Genotypic and Molecular Determinants in the Continued Evolution of West Nile Virus in the United States

dc.contributor.advisorBarrett, Alan D
dc.contributor.committeeMemberBeasley, David W
dc.contributor.committeeMemberBernard, Kristen A
dc.contributor.committeeMemberMilligan, Gregg N
dc.contributor.committeeMemberWang, Tian
dc.creatorMann, Brian 2014
dc.description.abstractFollowing the introduction of West Nile virus (WNV) into New York in 1999, the virus continues to evolve in the U.S. with the emergence, extinction, and co-circulation of multiple, distinct U.S. genotypes. Despite annual local, regional, or national epidemics (varying in size by year), limited progress has been made dissecting how and when viral outbreaks occur; therefore, the objective of this dissertation was to investigate both genotypic and molecular determinants involved in continued evolution of WNV by relating in silico and in vitro differences in the molecular epidemiology, population dynamics, and phenotypic properties of both natural and infectious clone-derived viruses. Phylogenetic analysis revealed bi-directional virus transmission (i.e., gene-flow) on the U.S.-Mexican border despite limited prior isolation or evidence of WNV circulation in northern Mexico; in addition, paired geospatial and phylogenetic comparisons identified the emergence of four distinct genetic clusters (Groups 7-10) of novel 2010-2012 WNV isolates in both Houston (Harris County) and Dallas/Fort Worth, Texas concurrent with the regional 2012 Texas WNV epidemic—implicating recent emergence and circulation of virus isolates with novel genotypic signatures. In silico application of 2002-2012 Houston, Texas isolates implicated the Harris Co. paradigm as a novel, surrogate model for national WNV surveillance and evolution in the U.S. Incorporation of nineteen 2002-2012 Harris Co. isolates from this paradigm in the Illumina HiSeq1000 next generation sequencing (also known as “deep” sequencing) platform identified both host- and genotypic-dependent trends in the diversity and evolution of regional WNV populations; additional, paired phenotypic studies revealed a relationship between an attenuated neuroinvasive mouse phenotype and low genetic diversity in natural WNV quasispecies structure. These in silico results and prior applications of the Harris Co. paradigm identified several natural mutations encoded in the NS4B protein—a protein that has been linked to interferon (IFN)-α/β antagonism. In vitro implementation of engineered NY99 infectious clone (NY99ic)-derived viruses—encoding natural or in vitro-selected NS4B substitutions—in the IFN-competent human A549 in vitro cell line revealed both residue- and domain-dependent dysregulation of host innate antiviral responses. Overall, the studies in this dissertation support continued evolution of WNV with evidence of genetic and phenotypic changes over time.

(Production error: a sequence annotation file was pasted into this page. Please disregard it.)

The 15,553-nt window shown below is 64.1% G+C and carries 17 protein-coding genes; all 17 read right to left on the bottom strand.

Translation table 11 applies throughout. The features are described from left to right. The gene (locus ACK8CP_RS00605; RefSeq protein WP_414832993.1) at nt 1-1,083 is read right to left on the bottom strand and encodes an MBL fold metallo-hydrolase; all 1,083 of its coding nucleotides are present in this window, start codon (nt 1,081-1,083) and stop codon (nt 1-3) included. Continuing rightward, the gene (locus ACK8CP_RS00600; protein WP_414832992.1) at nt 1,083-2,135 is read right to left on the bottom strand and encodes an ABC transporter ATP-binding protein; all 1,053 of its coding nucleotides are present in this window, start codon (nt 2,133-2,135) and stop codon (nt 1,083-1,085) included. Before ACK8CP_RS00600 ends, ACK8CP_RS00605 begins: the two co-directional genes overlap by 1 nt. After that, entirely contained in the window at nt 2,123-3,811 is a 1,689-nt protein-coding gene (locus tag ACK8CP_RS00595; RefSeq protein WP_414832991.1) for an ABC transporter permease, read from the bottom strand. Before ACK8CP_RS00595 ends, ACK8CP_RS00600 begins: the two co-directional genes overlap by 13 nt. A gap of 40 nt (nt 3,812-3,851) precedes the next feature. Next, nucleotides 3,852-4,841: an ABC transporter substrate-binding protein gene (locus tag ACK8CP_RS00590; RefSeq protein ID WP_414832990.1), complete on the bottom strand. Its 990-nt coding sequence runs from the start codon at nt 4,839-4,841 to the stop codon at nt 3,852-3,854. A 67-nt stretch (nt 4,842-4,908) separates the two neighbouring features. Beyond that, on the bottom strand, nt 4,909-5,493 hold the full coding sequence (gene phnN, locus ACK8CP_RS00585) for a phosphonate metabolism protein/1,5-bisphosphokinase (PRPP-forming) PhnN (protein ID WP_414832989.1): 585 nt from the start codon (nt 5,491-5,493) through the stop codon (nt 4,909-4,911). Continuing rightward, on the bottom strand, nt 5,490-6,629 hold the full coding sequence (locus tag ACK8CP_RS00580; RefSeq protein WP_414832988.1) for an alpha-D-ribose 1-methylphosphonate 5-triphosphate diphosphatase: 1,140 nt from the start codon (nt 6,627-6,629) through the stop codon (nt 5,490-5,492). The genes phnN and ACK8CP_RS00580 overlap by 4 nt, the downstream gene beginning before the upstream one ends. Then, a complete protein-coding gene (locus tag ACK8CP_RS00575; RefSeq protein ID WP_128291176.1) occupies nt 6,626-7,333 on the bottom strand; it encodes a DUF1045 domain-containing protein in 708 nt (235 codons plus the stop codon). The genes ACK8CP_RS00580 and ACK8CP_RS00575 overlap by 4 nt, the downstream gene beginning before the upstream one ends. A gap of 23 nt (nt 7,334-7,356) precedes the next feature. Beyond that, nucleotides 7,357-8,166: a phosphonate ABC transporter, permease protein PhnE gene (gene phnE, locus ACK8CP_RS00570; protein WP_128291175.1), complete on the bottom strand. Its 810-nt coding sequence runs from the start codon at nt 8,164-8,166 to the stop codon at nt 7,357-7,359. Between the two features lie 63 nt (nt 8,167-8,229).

dc.subjectWest Nile virus
dc.subjectvirus evolution
dc.subjectmolecular virology
dc.subjectviral quasispecies
dc.subjectviral phylogenetics
dc.subjectviral innate immunology
dc.titleGenotypic and Molecular Determinants in the Continued Evolution of West Nile Virus in the United States
dc.type.materialtext Pathology University of Texas Medical Branch at Galveston Pathology (Doctoral)


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